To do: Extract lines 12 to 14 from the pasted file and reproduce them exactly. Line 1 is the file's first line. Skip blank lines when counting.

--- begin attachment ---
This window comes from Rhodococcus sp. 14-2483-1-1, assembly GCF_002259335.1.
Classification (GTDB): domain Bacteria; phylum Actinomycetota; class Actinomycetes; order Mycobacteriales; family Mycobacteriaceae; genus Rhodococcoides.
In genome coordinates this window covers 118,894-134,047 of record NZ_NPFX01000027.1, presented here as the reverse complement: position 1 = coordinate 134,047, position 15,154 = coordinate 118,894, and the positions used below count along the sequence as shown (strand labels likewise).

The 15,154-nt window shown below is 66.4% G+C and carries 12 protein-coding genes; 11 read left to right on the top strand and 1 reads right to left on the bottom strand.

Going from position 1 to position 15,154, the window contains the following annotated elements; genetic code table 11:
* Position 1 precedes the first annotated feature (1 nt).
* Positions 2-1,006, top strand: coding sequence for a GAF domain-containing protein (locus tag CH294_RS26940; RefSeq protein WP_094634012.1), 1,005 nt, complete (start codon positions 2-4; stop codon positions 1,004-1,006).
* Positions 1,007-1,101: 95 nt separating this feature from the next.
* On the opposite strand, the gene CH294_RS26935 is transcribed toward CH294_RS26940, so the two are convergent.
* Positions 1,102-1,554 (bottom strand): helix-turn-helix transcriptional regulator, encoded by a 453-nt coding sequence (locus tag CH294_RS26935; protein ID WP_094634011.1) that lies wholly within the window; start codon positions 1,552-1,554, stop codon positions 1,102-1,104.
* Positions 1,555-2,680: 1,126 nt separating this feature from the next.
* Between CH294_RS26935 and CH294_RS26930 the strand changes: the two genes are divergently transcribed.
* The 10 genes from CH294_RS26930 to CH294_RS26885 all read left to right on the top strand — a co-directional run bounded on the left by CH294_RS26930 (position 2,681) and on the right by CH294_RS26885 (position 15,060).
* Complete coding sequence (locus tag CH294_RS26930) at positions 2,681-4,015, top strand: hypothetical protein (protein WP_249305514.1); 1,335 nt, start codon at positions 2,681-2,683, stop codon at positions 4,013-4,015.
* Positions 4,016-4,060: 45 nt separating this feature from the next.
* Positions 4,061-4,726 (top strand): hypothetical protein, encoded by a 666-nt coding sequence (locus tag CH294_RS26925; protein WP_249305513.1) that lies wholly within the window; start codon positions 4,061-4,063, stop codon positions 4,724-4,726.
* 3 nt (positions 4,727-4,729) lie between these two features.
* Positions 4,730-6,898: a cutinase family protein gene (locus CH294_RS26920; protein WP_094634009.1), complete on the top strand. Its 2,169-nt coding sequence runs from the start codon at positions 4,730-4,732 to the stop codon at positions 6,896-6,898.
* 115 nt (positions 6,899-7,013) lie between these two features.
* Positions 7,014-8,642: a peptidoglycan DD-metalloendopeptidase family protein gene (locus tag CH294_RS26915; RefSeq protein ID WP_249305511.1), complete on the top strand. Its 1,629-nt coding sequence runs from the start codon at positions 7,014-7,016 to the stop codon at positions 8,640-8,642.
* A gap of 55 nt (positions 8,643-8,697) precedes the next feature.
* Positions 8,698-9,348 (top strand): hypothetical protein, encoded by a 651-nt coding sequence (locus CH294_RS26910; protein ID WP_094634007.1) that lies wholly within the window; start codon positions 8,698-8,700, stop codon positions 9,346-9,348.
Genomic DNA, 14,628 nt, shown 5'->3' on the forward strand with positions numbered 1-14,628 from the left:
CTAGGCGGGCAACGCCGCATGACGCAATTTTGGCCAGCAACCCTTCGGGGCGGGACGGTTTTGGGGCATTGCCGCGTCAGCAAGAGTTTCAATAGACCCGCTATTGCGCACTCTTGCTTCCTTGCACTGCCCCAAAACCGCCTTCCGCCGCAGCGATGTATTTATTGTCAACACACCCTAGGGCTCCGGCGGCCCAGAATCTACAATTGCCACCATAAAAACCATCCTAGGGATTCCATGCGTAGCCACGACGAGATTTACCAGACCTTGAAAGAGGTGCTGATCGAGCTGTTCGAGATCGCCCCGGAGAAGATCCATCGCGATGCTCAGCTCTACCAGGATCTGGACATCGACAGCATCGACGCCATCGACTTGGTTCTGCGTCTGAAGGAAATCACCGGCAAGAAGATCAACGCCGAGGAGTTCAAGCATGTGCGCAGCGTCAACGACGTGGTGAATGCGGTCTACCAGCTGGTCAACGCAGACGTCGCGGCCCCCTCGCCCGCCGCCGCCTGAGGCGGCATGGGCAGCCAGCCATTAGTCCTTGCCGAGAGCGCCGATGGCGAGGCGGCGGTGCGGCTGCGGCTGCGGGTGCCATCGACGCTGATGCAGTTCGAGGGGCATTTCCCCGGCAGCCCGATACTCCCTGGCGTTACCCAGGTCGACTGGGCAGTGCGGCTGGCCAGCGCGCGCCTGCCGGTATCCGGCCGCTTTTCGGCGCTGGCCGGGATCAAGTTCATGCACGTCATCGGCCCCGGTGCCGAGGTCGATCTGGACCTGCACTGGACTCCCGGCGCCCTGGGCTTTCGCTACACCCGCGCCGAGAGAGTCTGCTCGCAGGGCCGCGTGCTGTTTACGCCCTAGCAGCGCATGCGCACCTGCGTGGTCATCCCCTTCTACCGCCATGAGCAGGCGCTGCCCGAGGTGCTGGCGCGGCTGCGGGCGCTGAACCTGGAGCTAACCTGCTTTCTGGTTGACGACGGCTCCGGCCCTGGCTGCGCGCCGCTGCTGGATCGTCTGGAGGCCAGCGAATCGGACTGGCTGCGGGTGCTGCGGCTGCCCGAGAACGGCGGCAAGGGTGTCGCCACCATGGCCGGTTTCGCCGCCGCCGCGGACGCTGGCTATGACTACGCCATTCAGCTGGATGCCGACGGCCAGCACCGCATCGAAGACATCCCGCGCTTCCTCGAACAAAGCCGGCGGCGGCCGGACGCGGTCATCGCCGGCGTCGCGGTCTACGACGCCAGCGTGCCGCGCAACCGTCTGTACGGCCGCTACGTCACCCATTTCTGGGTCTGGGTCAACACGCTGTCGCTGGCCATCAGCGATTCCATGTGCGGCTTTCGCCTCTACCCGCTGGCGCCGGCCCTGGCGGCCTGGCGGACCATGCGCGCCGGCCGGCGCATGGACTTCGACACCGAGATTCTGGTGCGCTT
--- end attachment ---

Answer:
* Between CH294_RS26935 and CH294_RS26930 the strand changes: the two genes are divergently transcribed.
* The 10 genes from CH294_RS26930 to CH294_RS26885 all read left to right on the top strand — a co-directional run bounded on the left by CH294_RS26930 (position 2,681) and on the right by CH294_RS26885 (position 15,060).
* Complete coding sequence (locus tag CH294_RS26930) at positions 2,681-4,015, top strand: hypothetical protein (protein WP_249305514.1); 1,335 nt, start codon at positions 2,681-2,683, stop codon at positions 4,013-4,015.